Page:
Here, in this 1945 statement by one of the 1974 Nobel laureates in economics, we have the definitive critique of the confusion we have seen to surround the award of the 1975 prizes.
The Knowledge Is Lacking
To be able to discuss allocative decision making at all, it is necessary to presume that the decision maker has knowledge of the sets of ends and means with respect to which efficient allocation is sought. But absence of such knowledge in centralized form is precisely what in fact constitutes, for Hayek, the economic problem facing society. To assume, therefore, that even the most powerful and sophisticated of mathematical techniques can achieve for society the efficiency they can win for the firm, is to overlook the essence of the economic problem with which society must grapple.
One of the achievements of the market is that it generates impersonal forces which govern the size of firms. Firms which are "too small" find themselves facing opportunities for profitable expansion or merger. Firms which are "too large" find themselves at a disadvantage when facing the competition of smaller, nimbler competitors. What determines whether a firm is "too large" depends on many considerations.} Certainly one consideration of overriding importance has to do with the difficulty, in large organizations, of funneling the information necessary for efficient central decision making, to those entrusted with the organization’s management. The market tends to limit the sizes of its decision making units to permit optimal deployment of planning techniques within these units, while harnessing the "invisible hand" of the market to achieve a tendency towards coordination between these units. All this is very much at the center of economic science, — although it shares little indeed of the mathematical character of the theory of resource allocation techniques.
An Improper Assumption
Simply to assume that society as a whole can be organized as a single firm, run as a centrally planned organization, and thus be able to employ the techniques of activity analysis, is to overlook what Hayek, at least, perceived, in effect, as the core concern of economic science. To be sure, the eminent scholars who pioneered in the development of mathematical al-locative techniques are not, other points of possible vulnerability aside, to be criticized for assuming entirely correctly that these techniques can be useful wherever allocative decisions are in a position to be made. But we do have the obligation to point out that the economic problem facing society concerns precisely those circumstances under which, in fact, allocative decisions are not in a position to be made.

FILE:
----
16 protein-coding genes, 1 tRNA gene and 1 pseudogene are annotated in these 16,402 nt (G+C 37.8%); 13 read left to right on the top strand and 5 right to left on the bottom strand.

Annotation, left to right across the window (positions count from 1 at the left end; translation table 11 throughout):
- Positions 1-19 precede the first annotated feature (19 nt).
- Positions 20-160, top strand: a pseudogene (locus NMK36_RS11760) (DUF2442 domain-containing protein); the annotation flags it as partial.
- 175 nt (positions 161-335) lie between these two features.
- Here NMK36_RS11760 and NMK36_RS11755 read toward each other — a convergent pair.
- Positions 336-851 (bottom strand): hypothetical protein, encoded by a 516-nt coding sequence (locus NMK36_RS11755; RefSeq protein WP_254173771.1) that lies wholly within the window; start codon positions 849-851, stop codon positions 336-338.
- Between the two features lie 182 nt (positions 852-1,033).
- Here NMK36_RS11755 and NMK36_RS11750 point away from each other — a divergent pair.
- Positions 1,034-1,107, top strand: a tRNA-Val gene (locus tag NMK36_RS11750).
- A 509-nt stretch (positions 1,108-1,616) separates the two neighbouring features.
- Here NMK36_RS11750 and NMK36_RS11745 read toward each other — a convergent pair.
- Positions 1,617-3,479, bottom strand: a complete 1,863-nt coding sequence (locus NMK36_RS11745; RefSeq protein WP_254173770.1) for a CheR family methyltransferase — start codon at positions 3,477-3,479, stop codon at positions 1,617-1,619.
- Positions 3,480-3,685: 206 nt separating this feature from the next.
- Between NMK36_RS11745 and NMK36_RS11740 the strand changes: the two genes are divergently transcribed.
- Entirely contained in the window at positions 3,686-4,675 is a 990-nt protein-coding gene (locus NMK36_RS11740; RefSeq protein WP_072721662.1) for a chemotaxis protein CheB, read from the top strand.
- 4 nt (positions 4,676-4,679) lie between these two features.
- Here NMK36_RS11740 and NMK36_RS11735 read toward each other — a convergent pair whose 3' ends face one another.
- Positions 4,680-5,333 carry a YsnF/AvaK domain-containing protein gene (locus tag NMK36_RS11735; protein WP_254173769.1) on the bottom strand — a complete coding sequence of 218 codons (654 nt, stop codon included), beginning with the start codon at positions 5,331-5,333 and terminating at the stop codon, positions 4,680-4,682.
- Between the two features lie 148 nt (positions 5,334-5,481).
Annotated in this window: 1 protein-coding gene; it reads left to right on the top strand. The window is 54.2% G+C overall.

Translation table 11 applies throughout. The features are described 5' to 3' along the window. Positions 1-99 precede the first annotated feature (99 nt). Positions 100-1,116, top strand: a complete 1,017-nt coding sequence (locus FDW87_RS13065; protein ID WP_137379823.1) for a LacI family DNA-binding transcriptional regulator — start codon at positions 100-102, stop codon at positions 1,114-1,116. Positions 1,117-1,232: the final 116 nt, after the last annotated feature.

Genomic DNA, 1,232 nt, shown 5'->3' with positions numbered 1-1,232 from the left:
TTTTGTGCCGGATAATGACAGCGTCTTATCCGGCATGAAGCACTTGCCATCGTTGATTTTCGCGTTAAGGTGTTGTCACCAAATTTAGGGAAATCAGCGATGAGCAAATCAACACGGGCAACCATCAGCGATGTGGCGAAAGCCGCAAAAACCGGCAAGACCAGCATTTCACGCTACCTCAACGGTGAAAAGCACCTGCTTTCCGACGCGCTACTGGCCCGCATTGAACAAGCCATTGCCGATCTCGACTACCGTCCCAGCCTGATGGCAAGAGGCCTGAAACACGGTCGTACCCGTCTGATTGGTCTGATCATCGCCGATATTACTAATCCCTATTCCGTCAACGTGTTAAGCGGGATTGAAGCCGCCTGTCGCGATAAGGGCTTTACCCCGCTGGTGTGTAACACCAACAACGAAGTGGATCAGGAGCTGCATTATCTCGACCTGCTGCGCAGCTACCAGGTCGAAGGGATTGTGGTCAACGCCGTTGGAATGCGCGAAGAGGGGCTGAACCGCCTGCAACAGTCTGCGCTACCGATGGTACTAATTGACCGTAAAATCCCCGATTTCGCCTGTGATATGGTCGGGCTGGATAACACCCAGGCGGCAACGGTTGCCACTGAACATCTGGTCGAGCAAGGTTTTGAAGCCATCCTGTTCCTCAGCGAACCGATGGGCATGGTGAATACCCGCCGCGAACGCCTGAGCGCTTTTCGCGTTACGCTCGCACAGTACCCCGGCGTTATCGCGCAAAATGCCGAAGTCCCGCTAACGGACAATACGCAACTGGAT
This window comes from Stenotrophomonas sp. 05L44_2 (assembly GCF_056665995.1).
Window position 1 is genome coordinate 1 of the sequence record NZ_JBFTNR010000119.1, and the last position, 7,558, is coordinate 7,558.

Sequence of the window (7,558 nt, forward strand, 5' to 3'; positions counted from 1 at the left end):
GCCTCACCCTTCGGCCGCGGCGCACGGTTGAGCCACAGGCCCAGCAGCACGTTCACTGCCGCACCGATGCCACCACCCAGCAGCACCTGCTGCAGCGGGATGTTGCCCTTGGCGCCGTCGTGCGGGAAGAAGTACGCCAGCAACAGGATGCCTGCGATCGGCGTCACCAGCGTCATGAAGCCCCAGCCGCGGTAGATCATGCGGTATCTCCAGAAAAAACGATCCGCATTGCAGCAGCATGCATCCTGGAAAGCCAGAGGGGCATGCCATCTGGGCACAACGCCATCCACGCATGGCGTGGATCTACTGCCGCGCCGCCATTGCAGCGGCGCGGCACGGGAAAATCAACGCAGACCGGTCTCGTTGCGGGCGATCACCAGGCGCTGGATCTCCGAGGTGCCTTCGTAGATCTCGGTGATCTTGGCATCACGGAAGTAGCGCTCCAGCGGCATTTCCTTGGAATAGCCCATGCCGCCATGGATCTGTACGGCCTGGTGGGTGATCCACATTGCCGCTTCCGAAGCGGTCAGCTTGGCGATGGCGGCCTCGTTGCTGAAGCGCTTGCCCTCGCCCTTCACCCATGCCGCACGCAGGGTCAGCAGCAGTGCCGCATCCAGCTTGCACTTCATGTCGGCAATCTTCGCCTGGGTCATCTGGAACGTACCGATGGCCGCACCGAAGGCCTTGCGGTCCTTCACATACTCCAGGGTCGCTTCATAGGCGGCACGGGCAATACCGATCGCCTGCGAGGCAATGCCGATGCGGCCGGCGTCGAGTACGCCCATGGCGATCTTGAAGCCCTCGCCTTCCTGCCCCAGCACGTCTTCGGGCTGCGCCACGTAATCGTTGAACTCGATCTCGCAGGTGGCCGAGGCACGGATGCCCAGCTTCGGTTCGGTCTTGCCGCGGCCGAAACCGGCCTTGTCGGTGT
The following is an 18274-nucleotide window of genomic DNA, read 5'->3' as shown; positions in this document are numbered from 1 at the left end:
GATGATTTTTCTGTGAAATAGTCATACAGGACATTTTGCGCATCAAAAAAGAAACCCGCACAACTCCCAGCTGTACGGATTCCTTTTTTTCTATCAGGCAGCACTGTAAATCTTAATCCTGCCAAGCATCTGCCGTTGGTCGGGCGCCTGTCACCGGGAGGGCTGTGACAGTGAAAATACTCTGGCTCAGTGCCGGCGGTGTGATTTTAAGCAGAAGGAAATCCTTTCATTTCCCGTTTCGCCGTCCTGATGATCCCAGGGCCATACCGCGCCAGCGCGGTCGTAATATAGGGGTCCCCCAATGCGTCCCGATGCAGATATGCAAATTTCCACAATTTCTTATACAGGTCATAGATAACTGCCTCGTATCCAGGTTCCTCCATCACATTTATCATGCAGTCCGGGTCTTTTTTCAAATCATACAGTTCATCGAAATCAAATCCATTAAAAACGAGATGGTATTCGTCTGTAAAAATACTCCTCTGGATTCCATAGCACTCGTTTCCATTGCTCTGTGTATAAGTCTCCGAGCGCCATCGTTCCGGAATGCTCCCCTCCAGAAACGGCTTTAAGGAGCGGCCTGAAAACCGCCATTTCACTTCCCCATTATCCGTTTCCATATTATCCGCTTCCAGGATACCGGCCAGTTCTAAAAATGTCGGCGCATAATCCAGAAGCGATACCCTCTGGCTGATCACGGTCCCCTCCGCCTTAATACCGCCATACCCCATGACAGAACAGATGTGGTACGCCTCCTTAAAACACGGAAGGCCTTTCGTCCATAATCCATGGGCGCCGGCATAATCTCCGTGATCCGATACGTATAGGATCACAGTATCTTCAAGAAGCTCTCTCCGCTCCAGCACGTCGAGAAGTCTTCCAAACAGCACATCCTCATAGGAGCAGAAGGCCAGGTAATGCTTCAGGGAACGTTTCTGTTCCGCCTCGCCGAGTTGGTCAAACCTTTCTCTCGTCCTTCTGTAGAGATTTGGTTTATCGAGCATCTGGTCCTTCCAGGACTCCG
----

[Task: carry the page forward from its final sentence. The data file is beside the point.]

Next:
Economics has, ever since Mises, had a very great deal to contribute on why such circumstances are inevitable; and ever since Adam Smith economics has had a great deal to say about how, under such circumstances, the economic problem faced by society comes to be solved. Those who understand the enormous social significance of economic science as it has developed over the past two centuries, cannot therefore but be profoundly disturbed by the continued evidence that the core contributions of the discipline have simply not been noticed by those in the best position to do so. The story of the 1975 Nobel Memorial Prize in Economics suggests indeed that the light shed by economic science continues to fall on an as yet altogether incompletely illuminated intellectual landscape. All these are indeed uncomfortable, but nonetheless apparently inescapable, reflections.
1 In fact Koopmans’ footnote citation of Kantorovich’s work refers to him as "the Russian mathematician", (T. J. Koopmans, Three Essays on The State of Economic Science, McGraw-Hill, 1957, p. 68n.)
2 On this see J. M. Buchanan, "What Should Economists Do?", Southern Economic Journal, January 1964.
3 F. A. Hayek, "The Use of Knowledge in Society", American Economic Review, September, 1945; reprinted in Individualism and Economic Order, pp. 77f.
4 See the classic paper by R. H. Coase, "The Nature of the Firm", Economica, November, 1937; reprinted in G. J. Stigler and K. Boulding, eds., Readings in Price Theory, Irwin, 1952. See also A. A. Alchian and H. Demsetz, "Production, Information Costs, and Economic Organization", American Economic Review, December, 1972.
THE EMPLOYMENT of the means of production can be controlled either by private owners or by the social apparatus of coercion and compulsion. In the first case there is a market, there are market prices for all factors of production, and economic calculation is possible. In the second case all these things are absent. It is vain to comfort oneself with the hope that the organs of the collective economy will be "omnipresent" and "omniscient."
LUDWIG VON MISES, Human Action